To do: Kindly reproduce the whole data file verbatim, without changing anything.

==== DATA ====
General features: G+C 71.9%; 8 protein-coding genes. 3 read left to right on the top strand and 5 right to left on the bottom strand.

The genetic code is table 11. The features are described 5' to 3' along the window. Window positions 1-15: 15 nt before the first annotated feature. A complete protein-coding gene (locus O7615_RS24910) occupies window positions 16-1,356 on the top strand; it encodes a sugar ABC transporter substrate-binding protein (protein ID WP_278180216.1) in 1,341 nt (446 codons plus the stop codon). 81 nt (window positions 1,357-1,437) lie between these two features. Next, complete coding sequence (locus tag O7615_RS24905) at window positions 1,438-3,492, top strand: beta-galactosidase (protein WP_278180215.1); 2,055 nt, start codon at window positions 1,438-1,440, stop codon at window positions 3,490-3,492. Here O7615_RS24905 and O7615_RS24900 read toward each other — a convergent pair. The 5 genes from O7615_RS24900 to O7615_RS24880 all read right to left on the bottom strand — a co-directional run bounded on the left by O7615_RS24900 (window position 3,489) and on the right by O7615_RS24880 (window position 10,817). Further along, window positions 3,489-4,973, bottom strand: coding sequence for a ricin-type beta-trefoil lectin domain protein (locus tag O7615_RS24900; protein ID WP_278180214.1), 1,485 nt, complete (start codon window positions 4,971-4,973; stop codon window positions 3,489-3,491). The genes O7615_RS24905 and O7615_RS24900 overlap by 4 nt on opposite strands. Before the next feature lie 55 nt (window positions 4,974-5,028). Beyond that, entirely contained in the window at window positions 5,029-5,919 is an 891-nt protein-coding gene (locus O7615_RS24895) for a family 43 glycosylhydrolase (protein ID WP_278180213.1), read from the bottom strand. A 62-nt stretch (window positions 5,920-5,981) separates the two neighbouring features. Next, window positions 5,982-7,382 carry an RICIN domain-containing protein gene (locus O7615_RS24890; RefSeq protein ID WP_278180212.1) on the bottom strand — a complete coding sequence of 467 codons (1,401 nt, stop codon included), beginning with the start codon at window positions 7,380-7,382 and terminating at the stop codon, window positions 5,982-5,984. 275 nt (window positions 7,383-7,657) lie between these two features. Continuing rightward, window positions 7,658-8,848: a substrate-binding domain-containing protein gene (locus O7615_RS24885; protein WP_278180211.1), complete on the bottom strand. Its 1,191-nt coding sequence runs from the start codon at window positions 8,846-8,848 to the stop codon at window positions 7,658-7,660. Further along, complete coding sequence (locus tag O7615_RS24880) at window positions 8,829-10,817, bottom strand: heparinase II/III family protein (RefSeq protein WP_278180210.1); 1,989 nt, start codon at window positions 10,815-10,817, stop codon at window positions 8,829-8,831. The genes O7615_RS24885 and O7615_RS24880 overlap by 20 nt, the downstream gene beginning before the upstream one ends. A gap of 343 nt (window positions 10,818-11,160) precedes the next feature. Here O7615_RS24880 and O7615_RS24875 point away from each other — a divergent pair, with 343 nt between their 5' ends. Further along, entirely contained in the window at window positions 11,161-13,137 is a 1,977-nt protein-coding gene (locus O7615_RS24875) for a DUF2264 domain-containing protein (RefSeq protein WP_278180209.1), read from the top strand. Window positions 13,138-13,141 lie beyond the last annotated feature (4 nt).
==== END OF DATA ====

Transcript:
General features: G+C 71.9%; 8 protein-coding genes. 3 read left to right on the top strand and 5 right to left on the bottom strand.

The genetic code is table 11. The features are described 5' to 3' along the window. Window positions 1-15: 15 nt before the first annotated feature. A complete protein-coding gene (locus O7615_RS24910) occupies window positions 16-1,356 on the top strand; it encodes a sugar ABC transporter substrate-binding protein (protein ID WP_278180216.1) in 1,341 nt (446 codons plus the stop codon). 81 nt (window positions 1,357-1,437) lie between these two features. Next, complete coding sequence (locus tag O7615_RS24905) at window positions 1,438-3,492, top strand: beta-galactosidase (protein WP_278180215.1); 2,055 nt, start codon at window positions 1,438-1,440, stop codon at window positions 3,490-3,492. Here O7615_RS24905 and O7615_RS24900 read toward each other — a convergent pair. The 5 genes from O7615_RS24900 to O7615_RS24880 all read right to left on the bottom strand — a co-directional run bounded on the left by O7615_RS24900 (window position 3,489) and on the right by O7615_RS24880 (window position 10,817). Further along, window positions 3,489-4,973, bottom strand: coding sequence for a ricin-type beta-trefoil lectin domain protein (locus tag O7615_RS24900; protein ID WP_278180214.1), 1,485 nt, complete (start codon window positions 4,971-4,973; stop codon window positions 3,489-3,491). The genes O7615_RS24905 and O7615_RS24900 overlap by 4 nt on opposite strands. Before the next feature lie 55 nt (window positions 4,974-5,028). Beyond that, entirely contained in the window at window positions 5,029-5,919 is an 891-nt protein-coding gene (locus O7615_RS24895) for a family 43 glycosylhydrolase (protein ID WP_278180213.1), read from the bottom strand. A 62-nt stretch (window positions 5,920-5,981) separates the two neighbouring features. Next, window positions 5,982-7,382 carry an RICIN domain-containing protein gene (locus O7615_RS24890; RefSeq protein ID WP_278180212.1) on the bottom strand — a complete coding sequence of 467 codons (1,401 nt, stop codon included), beginning with the start codon at window positions 7,380-7,382 and terminating at the stop codon, window positions 5,982-5,984. 275 nt (window positions 7,383-7,657) lie between these two features. Continuing rightward, window positions 7,658-8,848: a substrate-binding domain-containing protein gene (locus O7615_RS24885; protein WP_278180211.1), complete on the bottom strand. Its 1,191-nt coding sequence runs from the start codon at window positions 8,846-8,848 to the stop codon at window positions 7,658-7,660. Further along, complete coding sequence (locus tag O7615_RS24880) at window positions 8,829-10,817, bottom strand: heparinase II/III family protein (RefSeq protein WP_278180210.1); 1,989 nt, start codon at window positions 10,815-10,817, stop codon at window positions 8,829-8,831. The genes O7615_RS24885 and O7615_RS24880 overlap by 20 nt, the downstream gene beginning before the upstream one ends. A gap of 343 nt (window positions 10,818-11,160) precedes the next feature. Here O7615_RS24880 and O7615_RS24875 point away from each other — a divergent pair, with 343 nt between their 5' ends. Further along, entirely contained in the window at window positions 11,161-13,137 is a 1,977-nt protein-coding gene (locus O7615_RS24875) for a DUF2264 domain-containing protein (RefSeq protein WP_278180209.1), read from the top strand. Window positions 13,138-13,141 lie beyond the last annotated feature (4 nt).